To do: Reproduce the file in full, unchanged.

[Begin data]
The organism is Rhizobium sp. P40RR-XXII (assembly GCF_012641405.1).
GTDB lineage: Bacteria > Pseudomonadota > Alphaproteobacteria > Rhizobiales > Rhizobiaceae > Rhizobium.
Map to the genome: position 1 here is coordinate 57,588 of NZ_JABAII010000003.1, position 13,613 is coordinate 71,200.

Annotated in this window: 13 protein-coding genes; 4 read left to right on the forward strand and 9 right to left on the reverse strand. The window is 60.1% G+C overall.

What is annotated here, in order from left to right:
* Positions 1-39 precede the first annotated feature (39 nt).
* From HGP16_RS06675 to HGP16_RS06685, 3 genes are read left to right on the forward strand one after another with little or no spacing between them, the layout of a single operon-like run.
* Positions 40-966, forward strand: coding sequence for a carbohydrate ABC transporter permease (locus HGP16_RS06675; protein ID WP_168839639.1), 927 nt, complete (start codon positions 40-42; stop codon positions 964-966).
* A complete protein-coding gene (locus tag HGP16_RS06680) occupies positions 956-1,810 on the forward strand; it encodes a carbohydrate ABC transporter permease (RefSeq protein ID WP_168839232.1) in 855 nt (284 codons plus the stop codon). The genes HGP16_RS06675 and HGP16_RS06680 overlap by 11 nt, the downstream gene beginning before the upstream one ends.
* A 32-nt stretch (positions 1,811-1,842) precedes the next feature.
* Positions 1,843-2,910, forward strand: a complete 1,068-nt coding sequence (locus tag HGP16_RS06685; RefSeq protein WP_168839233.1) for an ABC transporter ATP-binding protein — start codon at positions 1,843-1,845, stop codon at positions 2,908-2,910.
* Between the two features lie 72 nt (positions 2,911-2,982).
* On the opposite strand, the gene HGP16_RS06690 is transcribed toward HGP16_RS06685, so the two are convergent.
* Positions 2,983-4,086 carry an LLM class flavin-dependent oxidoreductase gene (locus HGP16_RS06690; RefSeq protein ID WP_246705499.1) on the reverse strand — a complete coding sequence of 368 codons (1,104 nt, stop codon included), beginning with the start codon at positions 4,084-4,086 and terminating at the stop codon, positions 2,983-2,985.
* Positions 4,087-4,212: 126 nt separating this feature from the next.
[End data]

The organism is Rhizobium sp. P40RR-XXII (assembly GCF_012641405.1).
GTDB lineage: Bacteria > Pseudomonadota > Alphaproteobacteria > Rhizobiales > Rhizobiaceae > Rhizobium.
Map to the genome: position 1 here is coordinate 57,588 of NZ_JABAII010000003.1, position 13,613 is coordinate 71,200.

Annotated in this window: 13 protein-coding genes; 4 read left to right on the forward strand and 9 right to left on the reverse strand. The window is 60.1% G+C overall.

What is annotated here, in order from left to right:
* Positions 1-39 precede the first annotated feature (39 nt).
* From HGP16_RS06675 to HGP16_RS06685, 3 genes are read left to right on the forward strand one after another with little or no spacing between them, the layout of a single operon-like run.
* Positions 40-966, forward strand: coding sequence for a carbohydrate ABC transporter permease (locus HGP16_RS06675; protein ID WP_168839639.1), 927 nt, complete (start codon positions 40-42; stop codon positions 964-966).
* A complete protein-coding gene (locus tag HGP16_RS06680) occupies positions 956-1,810 on the forward strand; it encodes a carbohydrate ABC transporter permease (RefSeq protein ID WP_168839232.1) in 855 nt (284 codons plus the stop codon). The genes HGP16_RS06675 and HGP16_RS06680 overlap by 11 nt, the downstream gene beginning before the upstream one ends.
* A 32-nt stretch (positions 1,811-1,842) precedes the next feature.
* Positions 1,843-2,910, forward strand: a complete 1,068-nt coding sequence (locus tag HGP16_RS06685; RefSeq protein WP_168839233.1) for an ABC transporter ATP-binding protein — start codon at positions 1,843-1,845, stop codon at positions 2,908-2,910.
* Between the two features lie 72 nt (positions 2,911-2,982).
* On the opposite strand, the gene HGP16_RS06690 is transcribed toward HGP16_RS06685, so the two are convergent.
* Positions 2,983-4,086 carry an LLM class flavin-dependent oxidoreductase gene (locus HGP16_RS06690; RefSeq protein ID WP_246705499.1) on the reverse strand — a complete coding sequence of 368 codons (1,104 nt, stop codon included), beginning with the start codon at positions 4,084-4,086 and terminating at the stop codon, positions 2,983-2,985.
* Positions 4,087-4,212: 126 nt separating this feature from the next.